The current iteration of the Blazers is a whirling dervish of ball movement and outstanding guard play. It’s also been pretty bad at defense. The central question for the franchise has been whether you could build a NBA Championship-caliber defense with Damian Lillard and CJ McCollum running the show.
At times, it appeared doubtful. Everyone wanted the elusive rim protector who could fix and balance out the roster. But the Blazers’ rim protection statistics weren’t that bad. Would a new big down low make that much of a difference? There was only one way to find out.
Enter Jusuf Nurkic.
Nurkic’s Statistical Impact
- Defensive Rating Before Nurkic: 108.9 (No. 26)
- Defensive Rating with Nurkic: 105.9 (No. 13)
In a way, this understates Nurkic’s impact because the bench has still been a raging dumpster fire. Nurkic’s On/Off numbers are astounding. With Nurkic on the floor, Portland allowed 103.7 points per 100 possessions, which would rank fifth in the league. Without him, Portland has allowed 112.9, worse than the last-ranked Denver Nuggets (oh, the irony).
The better comparison is what he’s done with the starting lineup. If we contrast his numbers with Mason Plumlee’s, the statistical difference is more meaningful.
ON/OFF statistics are noisy but Nurkic and Plumlee were in similar contexts. The systems and the players around them were largely the same. Strength of schedule differences could account for some of the discrepancy but the effect is massive. Portland went from bottom-ten to top-ten in every major defensive category except turnovers.
We can get even more precise by comparing the combination of Lillard and McCollum with each center using NBAwowy.com:
*note: DRTG varies across sites based on how they calculate the number of possessions
A few things jump off the page. First off, Portland’s rim protection numbers hardly changed. The shooting percentage they allowed at the rim is almost identical. They actually allowed more shots around the rim with Nurkic than with Plumlee.
What really changed was the 3-point line. When Nurkic arrived, Portland’s best lineup combination was much better at preventing threes. At the same time, the opponent’s 3-point field goal percentage plummeted from 41.6 percent (!) to 34 percent.
What’s strange is that Portland hasn’t changed how they contest 3-point shots. Roughly the same proportion of 3-pointers have been contested since Nurkic arrived.
However, opponents are shooting very differently. Before the trade, they were shooting a league-best 42.9 percent on wide-open threes (defined when the defender is more than six feet away). Since Nurkic arrived, that number has dropped to 36.5 percent.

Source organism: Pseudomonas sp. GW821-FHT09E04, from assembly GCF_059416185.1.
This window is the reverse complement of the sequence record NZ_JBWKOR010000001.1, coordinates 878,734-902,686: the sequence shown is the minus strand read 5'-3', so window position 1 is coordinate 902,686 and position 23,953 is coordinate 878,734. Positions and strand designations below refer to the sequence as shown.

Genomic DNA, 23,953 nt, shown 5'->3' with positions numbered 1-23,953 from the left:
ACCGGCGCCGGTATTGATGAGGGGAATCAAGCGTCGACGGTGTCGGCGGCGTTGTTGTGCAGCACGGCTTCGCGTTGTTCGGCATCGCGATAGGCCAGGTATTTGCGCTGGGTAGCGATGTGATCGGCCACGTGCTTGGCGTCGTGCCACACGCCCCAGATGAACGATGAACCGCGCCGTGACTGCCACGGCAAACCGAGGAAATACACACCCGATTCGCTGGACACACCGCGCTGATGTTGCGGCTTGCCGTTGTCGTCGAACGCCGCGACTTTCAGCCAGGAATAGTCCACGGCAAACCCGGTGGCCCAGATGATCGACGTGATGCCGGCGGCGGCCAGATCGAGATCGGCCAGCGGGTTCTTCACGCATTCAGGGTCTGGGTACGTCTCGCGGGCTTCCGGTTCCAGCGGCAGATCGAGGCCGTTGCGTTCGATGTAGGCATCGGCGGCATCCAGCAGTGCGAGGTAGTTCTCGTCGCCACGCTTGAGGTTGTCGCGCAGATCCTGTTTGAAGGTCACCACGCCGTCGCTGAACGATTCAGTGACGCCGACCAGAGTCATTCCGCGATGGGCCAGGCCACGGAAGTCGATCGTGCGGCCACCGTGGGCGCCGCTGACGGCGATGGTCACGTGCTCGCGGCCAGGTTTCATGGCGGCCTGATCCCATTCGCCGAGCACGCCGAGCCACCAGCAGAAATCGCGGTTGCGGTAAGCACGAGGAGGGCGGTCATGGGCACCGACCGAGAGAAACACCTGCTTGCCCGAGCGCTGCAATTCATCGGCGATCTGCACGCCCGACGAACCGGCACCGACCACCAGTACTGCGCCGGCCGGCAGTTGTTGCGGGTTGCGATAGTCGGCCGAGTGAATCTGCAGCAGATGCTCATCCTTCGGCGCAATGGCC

Theoretically, that number should be mostly random. How could the defense affect the shooter if they’re nowhere near him? That would give some statistical credence to the idea that Portland was unlucky earlier in the season and that they were better than their record.
It would also indicate that Nurkic’s defensive impact has been inflated. Opponents seem to be regressing to the mean after he arrived. One could argue that 3-point shooting is the real driver in the change of Portland’s fortunes and Nurkic’s arrival simply coincided with that shift.
I made a similar argument two weeks ago, claiming that Portland’s offensive surge had more to do with the guards getting hot than Nurkic’s arrival. That applied to the offense but streaky shooting fails to explain the improved defense. We can see that from simply watching the games, but there’s also statistical evidence as well.
First, those contesting statistics are for the entire team after Nurkic’s arrival. They include shots when Nurkic was sitting on the bench. That’s important because the opponent’s 3-point percentage ended up much higher when Nurkic went to the bench. When Nurkic was on the floor, opponents shot 33.4 percent from behind the arc. When he sat, they knocked down 40.2 percent, roughly the same percentage the team allowed before the trade. Clearly, Nurkic’s presence is allowing the team to cover the 3-point line much better.
Second, the Blazers have allowed fewer 3-point attempts since Nurkic’s arrival. There’s been a distinct change in the shot distribution of other teams. Shot distributions are much less noisy for obvious reasons. Opponent’s might get hot and cold but if Portland is preventing certain shots in the first place then those changes should be sustainable.
The Big Question
All of this points to a real difference in rim protection. The rim protection statistics may be similar but the way Portland is getting them is different. With Plumlee, the Blazers had to send extra bodies into the paint opening up the outside. This led to lots of extra fouls, artificially deflating the opponents’ shooting percentage at the rim. With defenders scrambling, it was much harder to box out and opposing big men would snag offensive rebounds from the chaos.
Now, Portland can get those same rim protection statistics by relying on Nurkic. Defenders can stay home and they don’t need to hack everyone coming down the lane. Since the trade, Portland is sixth overall in avoiding fouls and No. 10 in preventing offensive rebounds. When players can trust someone to control the middle they can focus on the perimeter; the entire system begins to function.
This has major implications for the offseason and the draft, as the defense fell off a cliff when Nurkic sat. Fouls shot up and opponents were much more efficient from deep. If Portland is serious about building an excellent defensive team, they’ll need another legit rim protector to come off the bench.
But that is a smaller issue. The big question has always been whether Dame and CJ could be a part of a championship-level defense. Nurkic has only played 20 games but the early signs point to “yes.”
Nurkic didn’t just save the season—he saved the long-term construction of the roster.